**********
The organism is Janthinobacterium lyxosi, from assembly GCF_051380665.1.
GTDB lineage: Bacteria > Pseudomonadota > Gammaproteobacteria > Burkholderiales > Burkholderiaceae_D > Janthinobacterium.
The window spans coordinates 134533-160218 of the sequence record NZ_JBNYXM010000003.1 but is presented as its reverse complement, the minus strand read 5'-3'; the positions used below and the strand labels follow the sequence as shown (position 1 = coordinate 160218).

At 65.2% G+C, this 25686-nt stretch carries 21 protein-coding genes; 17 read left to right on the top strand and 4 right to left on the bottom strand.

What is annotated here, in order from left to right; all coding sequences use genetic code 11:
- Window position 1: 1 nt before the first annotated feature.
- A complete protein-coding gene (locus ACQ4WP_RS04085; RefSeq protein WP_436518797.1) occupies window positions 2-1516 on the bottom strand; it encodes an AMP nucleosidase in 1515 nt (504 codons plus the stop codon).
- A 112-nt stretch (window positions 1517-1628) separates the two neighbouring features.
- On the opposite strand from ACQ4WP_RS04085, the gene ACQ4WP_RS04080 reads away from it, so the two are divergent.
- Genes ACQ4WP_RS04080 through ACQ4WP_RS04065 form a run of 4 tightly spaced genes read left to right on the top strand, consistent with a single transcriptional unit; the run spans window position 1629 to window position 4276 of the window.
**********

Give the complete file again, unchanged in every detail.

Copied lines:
The organism is Janthinobacterium lyxosi, from assembly GCF_051380665.1.
GTDB lineage: Bacteria > Pseudomonadota > Gammaproteobacteria > Burkholderiales > Burkholderiaceae_D > Janthinobacterium.
The window spans coordinates 134533-160218 of the sequence record NZ_JBNYXM010000003.1 but is presented as its reverse complement, the minus strand read 5'-3'; the positions used below and the strand labels follow the sequence as shown (position 1 = coordinate 160218).

At 65.2% G+C, this 25686-nt stretch carries 21 protein-coding genes; 17 read left to right on the top strand and 4 right to left on the bottom strand.

What is annotated here, in order from left to right; all coding sequences use genetic code 11:
- Window position 1: 1 nt before the first annotated feature.
- A complete protein-coding gene (locus ACQ4WP_RS04085; RefSeq protein WP_436518797.1) occupies window positions 2-1516 on the bottom strand; it encodes an AMP nucleosidase in 1515 nt (504 codons plus the stop codon).
- A 112-nt stretch (window positions 1517-1628) separates the two neighbouring features.
- On the opposite strand from ACQ4WP_RS04085, the gene ACQ4WP_RS04080 reads away from it, so the two are divergent.
- Genes ACQ4WP_RS04080 through ACQ4WP_RS04065 form a run of 4 tightly spaced genes read left to right on the top strand, consistent with a single transcriptional unit; the run spans window position 1629 to window position 4276 of the window.